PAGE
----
Claims against King George III

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The Declaration of Independence states grievances towards King George III as to provide justification for the separation between the colonies and Great Britain. Over half of the Declaration of Independence is a list of discontent towards the tyranny of King George III. King George III did take away rights of the colonists however he was a much easier target than Parliament, which was a much more complex system of government. Additionally, Parliament initially disabled colonists from settling past the Appalachian Mountains along with the laws to come that would stifle their rights, such as the Sugar Act, the Stamp Act, and the Townshend Acts, followed by the Tea Act.

Thomas Jefferson asserts twenty-seven abuses of King George III's tyrannical rule. The first twelve grievances state that instead of a representative government King George has established his direct rule. He keeps troops in the colonies when there is peace. As well as not enabling the colonies to be able to have a legislation nor a righteous judicial service, seeing as the current judges of the time were paid and selected by King George III. The next ten grievances go on to present cases of the colonies inability to "self-rule". Their trade was controlled by Britain, which would levy taxes without colonist consent, and trial by jury was revoked. The last five grievances presented in the Declaration are those presenting cases of how the King abandoned the colonies. He waged war against them, turned many colonists against each other, did not protect them from the Indians, and used only violence in an attempt to prevent separation.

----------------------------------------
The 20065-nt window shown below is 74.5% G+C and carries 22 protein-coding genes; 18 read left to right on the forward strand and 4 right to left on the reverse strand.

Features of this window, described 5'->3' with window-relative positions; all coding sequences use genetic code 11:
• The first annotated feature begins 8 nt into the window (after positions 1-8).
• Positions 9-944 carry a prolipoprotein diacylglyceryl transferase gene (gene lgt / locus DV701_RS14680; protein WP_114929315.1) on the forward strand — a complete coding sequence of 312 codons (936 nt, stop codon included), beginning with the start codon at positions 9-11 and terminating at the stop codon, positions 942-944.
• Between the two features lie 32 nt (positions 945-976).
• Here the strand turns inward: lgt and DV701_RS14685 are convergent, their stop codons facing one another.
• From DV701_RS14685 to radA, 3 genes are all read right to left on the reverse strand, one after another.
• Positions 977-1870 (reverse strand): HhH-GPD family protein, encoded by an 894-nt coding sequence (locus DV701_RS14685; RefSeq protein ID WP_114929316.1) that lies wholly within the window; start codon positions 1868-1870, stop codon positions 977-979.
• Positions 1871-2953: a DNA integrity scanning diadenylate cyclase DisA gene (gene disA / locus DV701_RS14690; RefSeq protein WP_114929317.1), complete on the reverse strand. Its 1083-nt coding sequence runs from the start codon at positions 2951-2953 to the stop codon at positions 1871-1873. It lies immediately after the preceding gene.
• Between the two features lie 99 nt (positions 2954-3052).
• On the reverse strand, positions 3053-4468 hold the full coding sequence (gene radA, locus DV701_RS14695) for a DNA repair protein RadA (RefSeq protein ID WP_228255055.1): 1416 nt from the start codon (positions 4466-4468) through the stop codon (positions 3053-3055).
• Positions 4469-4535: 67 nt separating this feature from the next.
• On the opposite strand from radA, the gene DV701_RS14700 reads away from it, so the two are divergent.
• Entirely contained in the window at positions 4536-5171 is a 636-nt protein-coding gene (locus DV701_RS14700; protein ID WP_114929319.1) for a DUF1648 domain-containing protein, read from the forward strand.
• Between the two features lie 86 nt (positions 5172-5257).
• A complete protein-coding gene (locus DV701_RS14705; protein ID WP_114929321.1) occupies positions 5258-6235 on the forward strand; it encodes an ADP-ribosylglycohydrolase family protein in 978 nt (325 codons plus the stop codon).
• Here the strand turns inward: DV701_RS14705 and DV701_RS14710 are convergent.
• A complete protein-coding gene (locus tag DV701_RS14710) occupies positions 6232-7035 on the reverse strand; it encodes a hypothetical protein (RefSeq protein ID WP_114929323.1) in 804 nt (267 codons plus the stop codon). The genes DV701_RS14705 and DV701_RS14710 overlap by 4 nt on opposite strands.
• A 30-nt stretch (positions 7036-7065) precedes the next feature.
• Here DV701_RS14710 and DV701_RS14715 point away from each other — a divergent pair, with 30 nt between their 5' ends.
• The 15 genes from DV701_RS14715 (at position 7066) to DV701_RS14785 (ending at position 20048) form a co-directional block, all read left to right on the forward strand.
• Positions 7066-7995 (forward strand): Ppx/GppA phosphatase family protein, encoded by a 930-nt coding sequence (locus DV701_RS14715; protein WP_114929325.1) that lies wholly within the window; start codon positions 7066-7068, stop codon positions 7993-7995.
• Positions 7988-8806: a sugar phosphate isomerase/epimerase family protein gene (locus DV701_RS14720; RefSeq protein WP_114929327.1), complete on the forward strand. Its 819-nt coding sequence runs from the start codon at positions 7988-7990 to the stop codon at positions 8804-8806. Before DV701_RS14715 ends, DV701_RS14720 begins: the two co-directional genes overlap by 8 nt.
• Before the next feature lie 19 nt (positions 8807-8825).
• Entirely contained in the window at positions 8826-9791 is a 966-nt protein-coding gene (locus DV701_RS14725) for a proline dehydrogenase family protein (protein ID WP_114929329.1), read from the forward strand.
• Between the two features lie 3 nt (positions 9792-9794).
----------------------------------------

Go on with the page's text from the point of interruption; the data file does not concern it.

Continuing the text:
Most acts passed in the colonies were created by Parliament. The first acts were not created to punish the colonies but just as to rule over them and seeing as they were colonies of the British Empire, Britain was fairly strict and wanted to benefit as much as possible. The Sugar Act passed in 1764 by Parliament is a good example of this because it was created to repay...
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